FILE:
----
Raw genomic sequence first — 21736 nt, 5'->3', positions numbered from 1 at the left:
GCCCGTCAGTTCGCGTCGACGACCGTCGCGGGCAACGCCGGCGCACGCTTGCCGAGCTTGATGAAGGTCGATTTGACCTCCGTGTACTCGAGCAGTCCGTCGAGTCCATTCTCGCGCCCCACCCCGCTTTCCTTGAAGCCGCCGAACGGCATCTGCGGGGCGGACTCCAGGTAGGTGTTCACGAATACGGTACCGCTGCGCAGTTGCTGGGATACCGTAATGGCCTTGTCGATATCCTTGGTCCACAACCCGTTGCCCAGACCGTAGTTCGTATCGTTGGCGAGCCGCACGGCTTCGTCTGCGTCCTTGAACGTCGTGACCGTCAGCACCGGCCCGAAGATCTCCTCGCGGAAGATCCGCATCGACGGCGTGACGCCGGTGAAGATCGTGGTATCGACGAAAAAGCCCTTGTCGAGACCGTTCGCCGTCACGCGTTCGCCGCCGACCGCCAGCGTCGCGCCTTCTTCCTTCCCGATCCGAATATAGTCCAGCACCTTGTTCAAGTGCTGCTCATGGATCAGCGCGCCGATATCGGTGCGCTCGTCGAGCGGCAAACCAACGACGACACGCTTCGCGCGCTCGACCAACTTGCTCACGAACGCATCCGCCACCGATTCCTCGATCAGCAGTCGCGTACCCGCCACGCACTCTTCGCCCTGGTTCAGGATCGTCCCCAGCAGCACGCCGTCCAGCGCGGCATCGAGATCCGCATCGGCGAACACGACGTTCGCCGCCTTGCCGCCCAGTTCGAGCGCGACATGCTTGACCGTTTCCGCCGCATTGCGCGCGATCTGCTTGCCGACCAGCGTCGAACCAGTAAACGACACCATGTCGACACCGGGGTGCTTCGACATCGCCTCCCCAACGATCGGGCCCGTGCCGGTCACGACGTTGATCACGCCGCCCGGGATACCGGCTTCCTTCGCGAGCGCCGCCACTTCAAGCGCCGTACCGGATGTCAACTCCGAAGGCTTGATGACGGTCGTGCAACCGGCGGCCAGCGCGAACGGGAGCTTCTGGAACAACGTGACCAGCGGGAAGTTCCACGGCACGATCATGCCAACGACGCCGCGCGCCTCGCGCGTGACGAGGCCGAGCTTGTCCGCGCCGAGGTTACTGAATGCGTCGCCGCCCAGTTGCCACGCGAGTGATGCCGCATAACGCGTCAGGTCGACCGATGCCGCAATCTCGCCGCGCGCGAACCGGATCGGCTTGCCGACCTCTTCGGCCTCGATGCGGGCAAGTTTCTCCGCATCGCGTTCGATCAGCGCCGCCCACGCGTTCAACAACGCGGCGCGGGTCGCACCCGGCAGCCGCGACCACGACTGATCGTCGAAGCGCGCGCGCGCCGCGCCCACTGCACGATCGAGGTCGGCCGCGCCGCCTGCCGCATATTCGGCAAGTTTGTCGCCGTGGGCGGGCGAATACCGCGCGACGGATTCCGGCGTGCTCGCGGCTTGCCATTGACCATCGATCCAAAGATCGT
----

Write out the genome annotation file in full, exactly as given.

Raw genomic sequence first — 21736 nt, 5'->3', positions numbered from 1 at the left:
GCCCGTCAGTTCGCGTCGACGACCGTCGCGGGCAACGCCGGCGCACGCTTGCCGAGCTTGATGAAGGTCGATTTGACCTCCGTGTACTCGAGCAGTCCGTCGAGTCCATTCTCGCGCCCCACCCCGCTTTCCTTGAAGCCGCCGAACGGCATCTGCGGGGCGGACTCCAGGTAGGTGTTCACGAATACGGTACCGCTGCGCAGTTGCTGGGATACCGTAATGGCCTTGTCGATATCCTTGGTCCACAACCCGTTGCCCAGACCGTAGTTCGTATCGTTGGCGAGCCGCACGGCTTCGTCTGCGTCCTTGAACGTCGTGACCGTCAGCACCGGCCCGAAGATCTCCTCGCGGAAGATCCGCATCGACGGCGTGACGCCGGTGAAGATCGTGGTATCGACGAAAAAGCCCTTGTCGAGACCGTTCGCCGTCACGCGTTCGCCGCCGACCGCCAGCGTCGCGCCTTCTTCCTTCCCGATCCGAATATAGTCCAGCACCTTGTTCAAGTGCTGCTCATGGATCAGCGCGCCGATATCGGTGCGCTCGTCGAGCGGCAAACCAACGACGACACGCTTCGCGCGCTCGACCAACTTGCTCACGAACGCATCCGCCACCGATTCCTCGATCAGCAGTCGCGTACCCGCCACGCACTCTTCGCCCTGGTTCAGGATCGTCCCCAGCAGCACGCCGTCCAGCGCGGCATCGAGATCCGCATCGGCGAACACGACGTTCGCCGCCTTGCCGCCCAGTTCGAGCGCGACATGCTTGACCGTTTCCGCCGCATTGCGCGCGATCTGCTTGCCGACCAGCGTCGAACCAGTAAACGACACCATGTCGACACCGGGGTGCTTCGACATCGCCTCCCCAACGATCGGGCCCGTGCCGGTCACGACGTTGATCACGCCGCCCGGGATACCGGCTTCCTTCGCGAGCGCCGCCACTTCAAGCGCCGTACCGGATGTCAACTCCGAAGGCTTGATGACGGTCGTGCAACCGGCGGCCAGCGCGAACGGGAGCTTCTGGAACAACGTGACCAGCGGGAAGTTCCACGGCACGATCATGCCAACGACGCCGCGCGCCTCGCGCGTGACGAGGCCGAGCTTGTCCGCGCCGAGGTTACTGAATGCGTCGCCGCCCAGTTGCCACGCGAGTGATGCCGCATAACGCGTCAGGTCGACCGATGCCGCAATCTCGCCGCGCGCGAACCGGATCGGCTTGCCGACCTCTTCGGCCTCGATGCGGGCAAGTTTCTCCGCATCGCGTTCGATCAGCGCCGCCCACGCGTTCAACAACGCGGCGCGGGTCGCACCCGGCAGCCGCGACCACGACTGATCGTCGAAGCGCGCGCGCGCCGCGCCCACTGCACGATCGAGGTCGGCCGCGCCGCCTGCCGCATATTCGGCAAGTTTGTCGCCGTGGGCGGGCGAATACCGCGCGACGGATTCCGGCGTGCTCGCGGCTTGCCATTGACCATCGATCCAAAGATCGT